December 10th, 2012
Design pays tribute to tribe’s treaty, nature ties
In case you haven’t caught a glimpse, the U.S. Mint has unveiled the design for the 2013 $1 Native American series. The design, pictured here, honors the Delaware Tribe and its place in history as the first Native American tribe to sign a treaty with the newly developed U.S. government during its formative years. As with previous coins in the series, the obverse will feature the portrait of Sacajawea, while the reverse includes depictions of a howling wolf, a turkey and a turtle, which all hold a significant place in the lore of the Delaware Tribe. The 13 stars also displayed on the reverse represent the country’s original colonies, which the Delaware Tribe had a significant hand in assisting during the United States’ earliest days.
As the legend goes, the burgeoning U.S. government worked to develop relationships with Native American tribes as they fought for independence from Britain. During that process, the Delaware Tribe was the first to sign on as part of the Delaware Treaty of 1778, which essentially granted U.S. troops access to pass through tribal lands to attack a British installment in Detroit, Michigan. For their cooperation, the Delaware Tribe not only became the first tribe officially recognized by the new government, but was also the first to have its sovereignty recognized by the federal system.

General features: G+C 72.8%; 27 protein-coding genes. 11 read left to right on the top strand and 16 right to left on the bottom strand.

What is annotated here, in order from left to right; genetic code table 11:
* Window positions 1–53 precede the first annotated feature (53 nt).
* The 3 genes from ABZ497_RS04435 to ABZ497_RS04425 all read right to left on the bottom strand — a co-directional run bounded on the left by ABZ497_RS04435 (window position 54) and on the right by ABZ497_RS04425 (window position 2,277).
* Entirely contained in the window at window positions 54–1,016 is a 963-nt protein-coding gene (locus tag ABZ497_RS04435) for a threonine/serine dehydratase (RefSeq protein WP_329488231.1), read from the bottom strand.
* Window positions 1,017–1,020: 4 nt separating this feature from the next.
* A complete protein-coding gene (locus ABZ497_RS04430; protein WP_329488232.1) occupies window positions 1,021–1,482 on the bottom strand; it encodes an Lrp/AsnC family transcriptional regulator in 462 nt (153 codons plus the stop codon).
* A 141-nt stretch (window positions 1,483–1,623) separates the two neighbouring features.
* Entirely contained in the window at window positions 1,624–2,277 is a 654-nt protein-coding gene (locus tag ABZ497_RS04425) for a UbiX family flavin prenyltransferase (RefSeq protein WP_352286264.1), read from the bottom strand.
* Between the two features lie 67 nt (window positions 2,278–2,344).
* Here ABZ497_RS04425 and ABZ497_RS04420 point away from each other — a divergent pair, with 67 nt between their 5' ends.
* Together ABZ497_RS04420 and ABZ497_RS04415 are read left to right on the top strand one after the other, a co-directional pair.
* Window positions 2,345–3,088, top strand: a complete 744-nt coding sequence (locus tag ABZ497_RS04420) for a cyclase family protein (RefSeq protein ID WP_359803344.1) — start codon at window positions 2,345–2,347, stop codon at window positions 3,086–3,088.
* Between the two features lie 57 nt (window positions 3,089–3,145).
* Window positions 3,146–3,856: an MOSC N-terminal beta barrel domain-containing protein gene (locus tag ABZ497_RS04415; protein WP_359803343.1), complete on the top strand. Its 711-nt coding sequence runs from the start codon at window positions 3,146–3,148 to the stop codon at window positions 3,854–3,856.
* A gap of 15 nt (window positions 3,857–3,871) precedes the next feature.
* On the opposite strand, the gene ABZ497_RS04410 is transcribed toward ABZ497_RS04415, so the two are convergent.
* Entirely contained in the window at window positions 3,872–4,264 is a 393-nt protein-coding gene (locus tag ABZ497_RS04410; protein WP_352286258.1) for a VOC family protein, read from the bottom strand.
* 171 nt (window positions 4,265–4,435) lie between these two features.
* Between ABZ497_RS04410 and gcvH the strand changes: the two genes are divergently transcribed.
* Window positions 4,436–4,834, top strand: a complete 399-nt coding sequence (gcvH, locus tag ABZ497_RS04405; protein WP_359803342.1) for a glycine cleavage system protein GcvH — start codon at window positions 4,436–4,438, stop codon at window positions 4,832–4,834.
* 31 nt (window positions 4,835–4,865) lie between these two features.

In terms of the dollar series, the design is the latest to honor Native American contributions to the country’s founding, with past designs featuring the 2009 “Three Sisters” portrayal of Native Americans planting crops, as well as the 2010 edition that centered on Native American government organization and the Great Law of Peace. The series switched to focusing on diplomacy and the use of treaties in 2011, with the first piece focusing on the formation of an agreement between settlers at Plymouth Rock and the Great Wampanoag Nation.
With recent examples of the coin being minted in extremely limited numbers – less than 6 million pieces of the 2012 Native American dollar were minted, compared to the some 77.5 million coins put out in 2011 – collectors can expect the new issue to be a hard piece to come by. Considering the anticipation of another limited mintage, hobbyists would be wise to snap up any pieces they can before they start to run short in supply. Keep watching Coins of America to find out when you can acquire these new designs in the ongoing Native American $1 series!